Who do you think you are? Went the familiar existential refrain, from its roots in the Irish waterfront of history to an unlikely apotheosis at the top of the soul charts (Jean Knight; Stax label 1971). So many descendants of the Irish waterfront grew up more or less like us, in the same kinds of places, same kind parochial schools, fielding the same rhetorically barbed queries (‘who do you think you are’); it’s a familiar enough generational cohort story, but such wonderfully vivid characters we’ve been blessed to find in the wake of book! Like us, these warm new friends revel in stories of the old days, having made their own way in a very different world from that of their forebears.
Thanks to friend, compatriot, ever-inspiring correspondent Bernard—might I add artist-raconteur–for this astonishing, one-of-a-kind photographic image of Mr. Big (Stuff) himself, Bill McCormack, arm draped over the bespectacled gent seated to his right, back row. The occasion was a 1933 Manhattan testimonial dinner for the newly appointed Collector of the Port of New York, Mr. Harry M. Durning. The photo captures a moment from early in Bill’s Mr. Big-hood, only three years removed from the long brutal climb that finally yielded him monopoly control of the stevedoring for all the produce shipped to the great metropolis via the Pennsylvania Railroad.
By the time his picture was taken, Bill McCormack had acquired the same concession from the Erie Railroad, which meant, as a longshoreman-informant would tell New York City anti-crime officials in 1950: if Mr. Big says you’re not gonna eat, you’re not gonna eat.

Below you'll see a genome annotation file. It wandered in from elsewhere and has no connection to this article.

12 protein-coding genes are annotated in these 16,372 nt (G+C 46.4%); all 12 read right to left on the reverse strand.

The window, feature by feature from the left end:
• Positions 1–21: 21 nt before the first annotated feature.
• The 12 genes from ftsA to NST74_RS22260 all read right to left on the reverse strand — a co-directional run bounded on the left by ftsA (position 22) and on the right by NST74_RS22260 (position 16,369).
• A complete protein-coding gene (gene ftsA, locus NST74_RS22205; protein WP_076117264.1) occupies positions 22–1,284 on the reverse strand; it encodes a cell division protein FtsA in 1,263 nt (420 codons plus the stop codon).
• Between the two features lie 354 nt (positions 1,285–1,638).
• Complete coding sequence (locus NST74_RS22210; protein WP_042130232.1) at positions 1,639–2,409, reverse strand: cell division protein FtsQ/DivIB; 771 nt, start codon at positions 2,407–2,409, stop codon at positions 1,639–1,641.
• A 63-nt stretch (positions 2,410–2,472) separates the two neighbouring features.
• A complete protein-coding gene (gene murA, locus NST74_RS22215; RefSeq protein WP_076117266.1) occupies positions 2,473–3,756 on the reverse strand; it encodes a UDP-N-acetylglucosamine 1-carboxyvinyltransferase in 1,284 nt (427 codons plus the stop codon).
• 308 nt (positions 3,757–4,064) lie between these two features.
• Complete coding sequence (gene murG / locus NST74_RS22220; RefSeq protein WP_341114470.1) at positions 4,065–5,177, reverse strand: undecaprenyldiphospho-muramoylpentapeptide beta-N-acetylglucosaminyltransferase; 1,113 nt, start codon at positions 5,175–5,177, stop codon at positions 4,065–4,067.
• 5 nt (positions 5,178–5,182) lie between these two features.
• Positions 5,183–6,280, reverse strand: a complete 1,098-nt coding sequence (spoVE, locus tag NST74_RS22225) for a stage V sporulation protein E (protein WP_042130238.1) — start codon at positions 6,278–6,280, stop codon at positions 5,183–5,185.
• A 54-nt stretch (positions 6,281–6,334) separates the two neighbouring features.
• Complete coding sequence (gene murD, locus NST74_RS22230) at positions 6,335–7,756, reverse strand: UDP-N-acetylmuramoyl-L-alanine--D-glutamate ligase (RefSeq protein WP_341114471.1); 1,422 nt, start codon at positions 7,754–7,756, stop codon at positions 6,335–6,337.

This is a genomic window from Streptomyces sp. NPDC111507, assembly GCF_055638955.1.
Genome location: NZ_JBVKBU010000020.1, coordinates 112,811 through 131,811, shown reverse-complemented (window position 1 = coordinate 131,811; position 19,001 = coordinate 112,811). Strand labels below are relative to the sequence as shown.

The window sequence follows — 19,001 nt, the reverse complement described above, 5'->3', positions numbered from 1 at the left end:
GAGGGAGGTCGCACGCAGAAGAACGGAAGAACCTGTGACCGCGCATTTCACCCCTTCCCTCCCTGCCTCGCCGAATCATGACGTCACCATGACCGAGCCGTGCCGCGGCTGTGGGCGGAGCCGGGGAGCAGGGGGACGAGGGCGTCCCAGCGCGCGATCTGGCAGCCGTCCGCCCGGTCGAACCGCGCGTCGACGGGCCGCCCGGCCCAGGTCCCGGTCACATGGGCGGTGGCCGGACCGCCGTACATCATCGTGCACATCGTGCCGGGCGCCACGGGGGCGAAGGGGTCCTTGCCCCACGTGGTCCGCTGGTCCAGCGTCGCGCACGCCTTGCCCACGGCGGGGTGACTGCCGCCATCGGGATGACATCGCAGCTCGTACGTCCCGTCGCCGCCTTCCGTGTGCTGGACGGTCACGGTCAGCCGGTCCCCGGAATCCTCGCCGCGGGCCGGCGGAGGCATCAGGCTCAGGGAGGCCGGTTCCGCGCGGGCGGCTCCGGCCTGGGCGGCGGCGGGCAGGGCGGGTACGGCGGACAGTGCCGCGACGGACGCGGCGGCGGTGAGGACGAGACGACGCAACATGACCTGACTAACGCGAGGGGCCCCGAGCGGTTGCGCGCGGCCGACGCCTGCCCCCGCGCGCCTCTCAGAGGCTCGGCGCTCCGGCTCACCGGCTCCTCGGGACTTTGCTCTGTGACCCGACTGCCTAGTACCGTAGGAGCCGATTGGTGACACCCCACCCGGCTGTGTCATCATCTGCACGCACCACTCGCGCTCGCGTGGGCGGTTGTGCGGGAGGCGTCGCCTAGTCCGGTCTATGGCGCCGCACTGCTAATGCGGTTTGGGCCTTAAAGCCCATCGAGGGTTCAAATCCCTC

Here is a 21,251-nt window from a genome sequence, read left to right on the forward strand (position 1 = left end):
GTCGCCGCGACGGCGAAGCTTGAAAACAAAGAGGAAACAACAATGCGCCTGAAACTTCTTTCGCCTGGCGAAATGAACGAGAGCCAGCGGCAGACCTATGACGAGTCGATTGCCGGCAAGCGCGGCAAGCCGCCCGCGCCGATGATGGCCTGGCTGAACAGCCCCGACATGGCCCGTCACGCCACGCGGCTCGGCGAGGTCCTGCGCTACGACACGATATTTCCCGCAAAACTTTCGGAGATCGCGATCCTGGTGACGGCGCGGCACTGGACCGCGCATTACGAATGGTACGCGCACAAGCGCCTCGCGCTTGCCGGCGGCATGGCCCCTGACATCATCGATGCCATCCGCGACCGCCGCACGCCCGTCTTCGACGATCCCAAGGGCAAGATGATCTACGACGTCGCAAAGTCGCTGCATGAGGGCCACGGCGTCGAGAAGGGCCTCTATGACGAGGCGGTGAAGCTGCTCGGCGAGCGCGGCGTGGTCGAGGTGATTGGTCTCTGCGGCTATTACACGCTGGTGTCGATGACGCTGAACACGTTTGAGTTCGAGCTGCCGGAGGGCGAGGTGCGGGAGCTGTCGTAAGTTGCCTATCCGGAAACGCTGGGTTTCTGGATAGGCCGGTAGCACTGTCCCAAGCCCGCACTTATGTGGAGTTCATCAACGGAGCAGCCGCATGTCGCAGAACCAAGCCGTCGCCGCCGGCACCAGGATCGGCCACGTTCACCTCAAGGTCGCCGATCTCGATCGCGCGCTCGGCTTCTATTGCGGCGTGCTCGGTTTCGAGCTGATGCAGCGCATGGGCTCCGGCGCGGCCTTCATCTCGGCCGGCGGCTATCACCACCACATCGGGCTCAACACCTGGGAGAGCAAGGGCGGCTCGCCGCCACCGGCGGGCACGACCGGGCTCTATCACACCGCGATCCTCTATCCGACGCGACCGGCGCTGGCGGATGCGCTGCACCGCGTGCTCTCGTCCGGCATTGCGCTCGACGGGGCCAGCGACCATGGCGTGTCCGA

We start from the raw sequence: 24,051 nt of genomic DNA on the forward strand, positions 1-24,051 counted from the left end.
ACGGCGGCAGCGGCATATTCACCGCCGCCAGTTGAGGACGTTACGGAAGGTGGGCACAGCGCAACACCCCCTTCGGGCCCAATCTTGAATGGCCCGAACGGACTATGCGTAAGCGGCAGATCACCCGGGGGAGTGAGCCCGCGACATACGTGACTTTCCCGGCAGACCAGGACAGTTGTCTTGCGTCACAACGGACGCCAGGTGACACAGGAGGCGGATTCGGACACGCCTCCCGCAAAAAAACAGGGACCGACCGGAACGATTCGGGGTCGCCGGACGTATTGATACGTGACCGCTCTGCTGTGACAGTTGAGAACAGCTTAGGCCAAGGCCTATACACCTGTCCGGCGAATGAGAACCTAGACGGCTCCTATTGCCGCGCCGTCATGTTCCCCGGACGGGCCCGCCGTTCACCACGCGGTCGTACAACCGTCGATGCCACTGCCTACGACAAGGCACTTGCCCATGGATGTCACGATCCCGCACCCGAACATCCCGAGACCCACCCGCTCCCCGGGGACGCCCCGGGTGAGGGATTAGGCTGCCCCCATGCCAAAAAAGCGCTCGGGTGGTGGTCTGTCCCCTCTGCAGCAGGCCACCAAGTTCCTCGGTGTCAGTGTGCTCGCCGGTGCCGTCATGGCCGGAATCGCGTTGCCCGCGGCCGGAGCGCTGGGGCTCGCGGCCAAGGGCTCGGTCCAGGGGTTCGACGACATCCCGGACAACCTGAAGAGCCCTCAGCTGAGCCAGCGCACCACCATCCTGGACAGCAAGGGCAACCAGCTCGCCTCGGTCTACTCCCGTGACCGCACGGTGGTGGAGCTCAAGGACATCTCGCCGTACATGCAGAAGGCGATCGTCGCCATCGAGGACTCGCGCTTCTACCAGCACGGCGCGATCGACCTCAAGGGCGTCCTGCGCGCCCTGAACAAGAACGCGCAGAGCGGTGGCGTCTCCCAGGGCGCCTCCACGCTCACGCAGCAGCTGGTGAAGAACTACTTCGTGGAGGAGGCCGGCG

In 1933 Bill McCormack verged on a prodigious run such as are legends made. Story begins in Chapter 3 of Irish Waterfront, which is where this photograph would be located had I found Bernard earlier! Yet now, with this gift, Bernard has opened again the waterfronts of history and memory.
The image in the mirror more nearly evokes the characteristic McCormack look found in the few extant photos: as though he was always poised to break out into a roar of laughter, or wrath, or some frightful combo. The Irish-mythology origins of Mr. Big Stuffs are treated at length in Chapter 11.
I’ve never heard an audio representation of the man’s voice, but I guarantee it took several more generations before any McCormack would sport the boarding school accent flashed in anger by “Mr. Upstairs’ in a late scene from On the Waterfront (shot from behind; it’s the Sidney the butler shot). The abrupt appearance of this unidentified figure makes no sense cinematically, but Budd Schulberg had not spent five years helping Pete Corridan expose this Mr. Big of Mr. Bigs, only to relent in the name of filmic continuity. Could any such notion or idea been more remote for the gent in the black tie in 1933?